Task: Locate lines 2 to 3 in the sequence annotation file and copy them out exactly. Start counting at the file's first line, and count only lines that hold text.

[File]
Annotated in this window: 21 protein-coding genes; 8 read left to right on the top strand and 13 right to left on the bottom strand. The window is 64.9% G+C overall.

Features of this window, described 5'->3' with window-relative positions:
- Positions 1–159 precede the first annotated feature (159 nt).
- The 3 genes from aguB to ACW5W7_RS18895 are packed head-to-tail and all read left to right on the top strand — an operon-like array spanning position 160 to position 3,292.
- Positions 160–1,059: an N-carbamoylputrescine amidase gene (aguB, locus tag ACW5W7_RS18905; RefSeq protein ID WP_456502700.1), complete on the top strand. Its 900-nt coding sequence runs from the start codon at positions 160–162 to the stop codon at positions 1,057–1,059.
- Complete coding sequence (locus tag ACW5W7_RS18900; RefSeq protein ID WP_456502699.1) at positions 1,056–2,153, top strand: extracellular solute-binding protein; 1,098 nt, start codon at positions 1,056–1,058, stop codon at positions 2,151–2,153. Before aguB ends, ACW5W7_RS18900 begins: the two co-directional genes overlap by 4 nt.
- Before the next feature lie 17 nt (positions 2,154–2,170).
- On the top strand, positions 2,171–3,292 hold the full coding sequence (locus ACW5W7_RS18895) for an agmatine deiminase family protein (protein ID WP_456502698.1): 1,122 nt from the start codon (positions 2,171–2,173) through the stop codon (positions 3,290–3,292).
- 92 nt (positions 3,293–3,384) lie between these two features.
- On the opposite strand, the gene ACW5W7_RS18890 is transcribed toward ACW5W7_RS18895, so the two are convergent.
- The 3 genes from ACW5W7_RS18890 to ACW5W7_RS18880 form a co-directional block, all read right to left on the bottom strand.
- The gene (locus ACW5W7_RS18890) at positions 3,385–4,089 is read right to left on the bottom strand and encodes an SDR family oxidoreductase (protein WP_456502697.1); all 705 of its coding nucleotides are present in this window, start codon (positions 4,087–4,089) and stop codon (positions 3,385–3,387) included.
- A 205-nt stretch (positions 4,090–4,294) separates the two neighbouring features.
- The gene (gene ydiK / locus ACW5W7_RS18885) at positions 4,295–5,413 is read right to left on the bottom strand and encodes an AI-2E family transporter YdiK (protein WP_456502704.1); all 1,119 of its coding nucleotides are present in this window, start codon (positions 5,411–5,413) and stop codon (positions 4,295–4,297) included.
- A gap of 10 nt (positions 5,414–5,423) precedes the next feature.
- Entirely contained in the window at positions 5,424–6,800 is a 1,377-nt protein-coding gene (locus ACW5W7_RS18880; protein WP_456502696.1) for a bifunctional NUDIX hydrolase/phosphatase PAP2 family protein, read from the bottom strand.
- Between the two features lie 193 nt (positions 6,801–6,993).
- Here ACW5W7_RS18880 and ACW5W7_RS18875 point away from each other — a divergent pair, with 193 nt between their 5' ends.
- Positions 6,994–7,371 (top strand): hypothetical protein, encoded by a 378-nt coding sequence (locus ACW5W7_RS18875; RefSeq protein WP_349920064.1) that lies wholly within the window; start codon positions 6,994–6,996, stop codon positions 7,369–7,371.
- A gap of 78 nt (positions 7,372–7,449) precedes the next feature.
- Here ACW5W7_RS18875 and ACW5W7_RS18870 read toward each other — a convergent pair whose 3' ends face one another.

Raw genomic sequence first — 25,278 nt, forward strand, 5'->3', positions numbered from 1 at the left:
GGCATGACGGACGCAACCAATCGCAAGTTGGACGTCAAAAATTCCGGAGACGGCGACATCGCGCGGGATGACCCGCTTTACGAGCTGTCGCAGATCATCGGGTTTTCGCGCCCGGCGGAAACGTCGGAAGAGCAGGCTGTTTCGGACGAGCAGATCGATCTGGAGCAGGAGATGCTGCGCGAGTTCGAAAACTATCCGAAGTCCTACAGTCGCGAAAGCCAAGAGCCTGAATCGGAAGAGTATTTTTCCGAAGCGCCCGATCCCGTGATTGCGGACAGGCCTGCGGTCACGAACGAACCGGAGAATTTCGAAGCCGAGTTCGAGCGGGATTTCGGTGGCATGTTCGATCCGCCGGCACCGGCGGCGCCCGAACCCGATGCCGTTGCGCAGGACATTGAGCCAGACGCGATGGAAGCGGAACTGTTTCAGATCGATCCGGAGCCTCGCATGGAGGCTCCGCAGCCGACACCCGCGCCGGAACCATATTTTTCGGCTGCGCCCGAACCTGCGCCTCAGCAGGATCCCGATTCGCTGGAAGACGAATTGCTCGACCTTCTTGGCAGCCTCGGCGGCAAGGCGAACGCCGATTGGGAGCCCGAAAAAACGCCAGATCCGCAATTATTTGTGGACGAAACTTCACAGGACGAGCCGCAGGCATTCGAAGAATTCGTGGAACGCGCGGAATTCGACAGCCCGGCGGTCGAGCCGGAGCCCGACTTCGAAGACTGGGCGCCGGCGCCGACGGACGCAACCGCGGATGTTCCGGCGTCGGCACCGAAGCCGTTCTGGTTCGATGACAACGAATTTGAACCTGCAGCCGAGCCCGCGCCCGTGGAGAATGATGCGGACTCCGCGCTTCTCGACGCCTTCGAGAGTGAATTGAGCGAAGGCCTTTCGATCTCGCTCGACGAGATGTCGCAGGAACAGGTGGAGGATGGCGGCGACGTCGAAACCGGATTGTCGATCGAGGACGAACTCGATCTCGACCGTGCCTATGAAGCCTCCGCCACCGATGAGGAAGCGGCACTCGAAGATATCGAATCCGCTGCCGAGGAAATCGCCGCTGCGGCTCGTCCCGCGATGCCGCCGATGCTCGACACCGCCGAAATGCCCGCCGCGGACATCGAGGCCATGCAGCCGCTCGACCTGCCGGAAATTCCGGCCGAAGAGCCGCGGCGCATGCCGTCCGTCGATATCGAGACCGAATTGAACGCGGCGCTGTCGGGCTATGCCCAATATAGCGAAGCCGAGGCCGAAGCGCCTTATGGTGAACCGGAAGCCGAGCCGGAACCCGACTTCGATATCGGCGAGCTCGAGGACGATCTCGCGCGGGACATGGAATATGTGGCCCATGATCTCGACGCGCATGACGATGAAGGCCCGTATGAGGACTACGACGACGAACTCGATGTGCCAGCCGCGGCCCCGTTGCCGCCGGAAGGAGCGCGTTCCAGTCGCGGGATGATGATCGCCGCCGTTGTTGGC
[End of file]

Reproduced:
Features of this window, described 5'->3' with window-relative positions:
- Positions 1–159 precede the first annotated feature (159 nt).